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Intermediate-value theorem (approximation) ?

  1. Nov 2, 2009 #1
    intermediate-value theorem (approximation) !?!

    1. The problem statement, all variables and given/known data

    Use the Intermediate-Value Theorem to show that there is a right circular cylinder of height h and radius less than r, whose volume is equal to that of a right circular cone of height h and radius r.

    2. Relevant equations

    [tex]V_{cylinder}=\pi r^2 h [/tex]

    [tex]V_{cone}=1/3 \pi r^2 h[/tex]

    3. The attempt at a solution

    Here is my assumption:

    Since the radius r of the basis of the cone is greater than the radius r1 of the cylinder, we can write the formulas as follows:

    [tex]V_{cylinder}=\pi r_{1}^2 h , r_1 < r[/tex]

    [tex]V_{cone}=1/3 \pi r^2 h[/tex]

    Now, because we need to find r1 so that [itex]V_{cylinder}=V_{cone}[/itex]

    [tex]\pi r_{1}^2 h = 1/3 \pi r^2 h [/tex]

    So we need to find:

    [tex]r_{1}^2 = 1/3 (r^2)[/tex]

    or

    [tex]r_{1}^2 - (1\sqrt{3})^2r^2=0[/tex]

    [tex](r_1 - 1\sqrt{3}r)(r_1 + 1\sqrt{3}r)=0[/tex]

    We need to find [itex]r_1 - 1\sqrt{3}r=0[/itex] or [itex]r_1 + 1\sqrt{3}r=0[/itex]

    Now I've found that [itex]r_1 = \pm 1\sqrt{3}r[/itex]

    Now is my goal to prove using the intermediate value theorem that the statement above is true?

    Now the length of the radius r1 is between (0,r) because (r1 < r )

    (0+r)/2 = r/2

    Now the solution is between (r/2,r).

    (r/2 + r)/2 = 3r/4

    Now the solution is between (r/2,3r/4).

    Should I continue doing this until I get close number to [itex]1/\sqrt{3}r[/itex] ??
     
    Last edited: Nov 2, 2009
  2. jcsd
  3. Nov 2, 2009 #2
    Re: intermediate-value theorem (approximation) !?!

    Let the volume of the cylinder be denoted

    [tex]V \left(r_1\right) = \pi r_1^2h.[/tex]

    It's clear that this function is continuous on any closed interval, hence the IVT may be applied. Your goal is to show that there exists some [tex]c[/tex] such that

    [tex] V \left(c\right) = \frac{1}{3} \pi r^2 h, [/tex]

    with [tex]c<r[/tex]. If you can show that there exists [tex]a [/tex] and [tex]b[/tex] such that

    [tex] V \left(a\right) < \frac{1}{3} \pi r^2 h[/tex] and [tex] V \left(b\right) > \frac{1}{3} \pi r^2 h, [/tex]

    then the IVT will guarantee the existence of your [tex]c[/tex] value. Then, you must show that [tex]c<r[/tex]. You've already done most of the work already...can you see it? How would you find a suitable [tex]a[/tex] and [tex]b[/tex] value?

    EDIT: Also, this is NOT an approximation. The [tex]V\left(c\right)[/tex] value that the IVT will give you is EXACTLY equal to [tex]\frac{1}{3} \pi r^2 h[/tex].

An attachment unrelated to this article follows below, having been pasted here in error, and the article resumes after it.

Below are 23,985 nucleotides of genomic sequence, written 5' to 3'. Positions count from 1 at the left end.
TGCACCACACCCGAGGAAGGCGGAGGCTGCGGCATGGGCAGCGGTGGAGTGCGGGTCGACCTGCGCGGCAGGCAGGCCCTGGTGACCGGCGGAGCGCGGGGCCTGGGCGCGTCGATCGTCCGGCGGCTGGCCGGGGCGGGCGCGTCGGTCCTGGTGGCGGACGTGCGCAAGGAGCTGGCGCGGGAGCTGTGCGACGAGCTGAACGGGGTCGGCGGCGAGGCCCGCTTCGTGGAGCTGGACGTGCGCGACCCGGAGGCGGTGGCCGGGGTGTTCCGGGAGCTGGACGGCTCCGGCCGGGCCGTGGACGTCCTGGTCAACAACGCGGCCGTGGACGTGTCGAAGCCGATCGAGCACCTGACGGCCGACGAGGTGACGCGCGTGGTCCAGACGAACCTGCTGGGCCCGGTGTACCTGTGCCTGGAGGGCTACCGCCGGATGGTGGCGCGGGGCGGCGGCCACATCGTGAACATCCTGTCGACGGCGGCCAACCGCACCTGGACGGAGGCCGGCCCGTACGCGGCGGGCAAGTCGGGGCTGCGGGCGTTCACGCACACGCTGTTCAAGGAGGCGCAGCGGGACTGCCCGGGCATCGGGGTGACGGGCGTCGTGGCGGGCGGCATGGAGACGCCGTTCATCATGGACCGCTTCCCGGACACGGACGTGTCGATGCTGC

Last edited: Nov 2, 2009
  4. Nov 2, 2009 #3
    Re: intermediate-value theorem (approximation) !?!

    But why c < r, is it because r1 < r?

    Why I need to show
    [tex]
    V \left(a\right) < \frac{1}{3} \pi r^2 h
    [/tex]
    and [tex]V \left(b\right) > \frac{1}{3} \pi r^2 h[/tex]

    ?
     
  5. Nov 2, 2009 #4
    Re: intermediate-value theorem (approximation) !?!

    I suggest you go back and look at the precise statement of the IVT. Here it is from MathWorld (I've modified their variables to fit my hint):

    If f is continuous on [a,b], and x is any number between f(a) and f(b) inclusive, then there is at least one number c in the closed interval such that f(c)=x.

    Our function is the volume of the cylinder, [tex]V\left(r_1\right)[/tex]. To apply the IVT to this function, we need to make sure the theorem's hypotheses are satisfied. This is a step that many students skip, and to their detriment. Is [tex]V[/tex] continuous? What closed interval is it continuous on?

    In terms of how the theorem is stated, we're dealing with [tex]x= \frac{1}{3}\pi r^2 h[/tex]. If you can find a,b such that [tex] V\left(a\right) < x[/tex] and [tex]V\left(b\right) >x[/tex], then the IVT guarantees the existence of c such that [tex]V\left(c\right) = x[/tex]. Can you see that? How do you find a and b?

    Once you find c, you must show that [tex]c<r[/tex] because that is a condition stated in the problem.
     
  6. Nov 3, 2009 #5
    Re: intermediate-value theorem (approximation) !?!

    Thanks. For I moment I missed that part.

    V is continuous everywhere because for every number k in the domain the limit:

    [tex]\lim_{r_1 \rightarrow k} V(r_1) = V(k)[/tex]

    [tex]\lim_{r_1 \rightarrow k} V(r_1)=\lim_{r_1 \rightarrow k} \pi r_{1}^2 h = \pi k^2 h =V(k)[/tex]

    Because it is continuous everywhere, we can choose any numbers [a,b].

    Because the volume of the cylinder is 3 * V(of cone), I would choose b=r so that V(b)= пb^2h and a=0 so that V(a)=0.

    Now I trapped [itex]\frac{1}{3}\pi r^2 h [/itex] between 0 and [itex]\pi r^2 h[/itex].

    Is this correct?
     
  7. Nov 4, 2009 #6
    Re: intermediate-value theorem (approximation) !?!

    Is this better?
     
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